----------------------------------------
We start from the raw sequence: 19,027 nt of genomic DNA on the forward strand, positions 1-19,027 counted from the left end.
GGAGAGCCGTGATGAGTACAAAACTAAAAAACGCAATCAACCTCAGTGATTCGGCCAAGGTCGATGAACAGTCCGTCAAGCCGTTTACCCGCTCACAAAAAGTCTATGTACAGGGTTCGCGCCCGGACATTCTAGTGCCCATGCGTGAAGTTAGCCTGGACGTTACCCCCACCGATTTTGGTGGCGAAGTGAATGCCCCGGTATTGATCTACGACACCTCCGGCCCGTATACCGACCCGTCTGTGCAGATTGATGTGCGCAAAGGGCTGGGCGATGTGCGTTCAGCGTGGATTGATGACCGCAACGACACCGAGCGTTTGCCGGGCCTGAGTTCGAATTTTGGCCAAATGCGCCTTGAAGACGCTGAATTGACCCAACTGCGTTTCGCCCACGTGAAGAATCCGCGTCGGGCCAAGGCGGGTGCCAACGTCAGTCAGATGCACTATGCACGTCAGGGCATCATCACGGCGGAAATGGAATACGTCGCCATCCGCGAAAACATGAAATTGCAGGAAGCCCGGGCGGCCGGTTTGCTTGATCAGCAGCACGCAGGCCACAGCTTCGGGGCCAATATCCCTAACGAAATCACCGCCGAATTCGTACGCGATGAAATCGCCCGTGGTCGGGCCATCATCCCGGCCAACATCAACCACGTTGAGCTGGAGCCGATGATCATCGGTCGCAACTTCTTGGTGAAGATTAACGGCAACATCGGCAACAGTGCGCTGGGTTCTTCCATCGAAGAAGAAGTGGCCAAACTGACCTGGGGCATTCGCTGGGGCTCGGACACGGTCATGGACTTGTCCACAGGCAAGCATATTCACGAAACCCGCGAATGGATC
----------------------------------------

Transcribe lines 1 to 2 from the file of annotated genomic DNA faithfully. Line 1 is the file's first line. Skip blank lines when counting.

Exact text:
We start from the raw sequence: 19,027 nt of genomic DNA on the forward strand, positions 1-19,027 counted from the left end.
GGAGAGCCGTGATGAGTACAAAACTAAAAAACGCAATCAACCTCAGTGATTCGGCCAAGGTCGATGAACAGTCCGTCAAGCCGTTTACCCGCTCACAAAAAGTCTATGTACAGGGTTCGCGCCCGGACATTCTAGTGCCCATGCGTGAAGTTAGCCTGGACGTTACCCCCACCGATTTTGGTGGCGAAGTGAATGCCCCGGTATTGATCTACGACACCTCCGGCCCGTATACCGACCCGTCTGTGCAGATTGATGTGCGCAAAGGGCTGGGCGATGTGCGTTCAGCGTGGATTGATGACCGCAACGACACCGAGCGTTTGCCGGGCCTGAGTTCGAATTTTGGCCAAATGCGCCTTGAAGACGCTGAATTGACCCAACTGCGTTTCGCCCACGTGAAGAATCCGCGTCGGGCCAAGGCGGGTGCCAACGTCAGTCAGATGCACTATGCACGTCAGGGCATCATCACGGCGGAAATGGAATACGTCGCCATCCGCGAAAACATGAAATTGCAGGAAGCCCGGGCGGCCGGTTTGCTTGATCAGCAGCACGCAGGCCACAGCTTCGGGGCCAATATCCCTAACGAAATCACCGCCGAATTCGTACGCGATGAAATCGCCCGTGGTCGGGCCATCATCCCGGCCAACATCAACCACGTTGAGCTGGAGCCGATGATCATCGGTCGCAACTTCTTGGTGAAGATTAACGGCAACATCGGCAACAGTGCGCTGGGTTCTTCCATCGAAGAAGAAGTGGCCAAACTGACCTGGGGCATTCGCTGGGGCTCGGACACGGTCATGGACTTGTCCACAGGCAAGCATATTCACGAAACCCGCGAATGGATC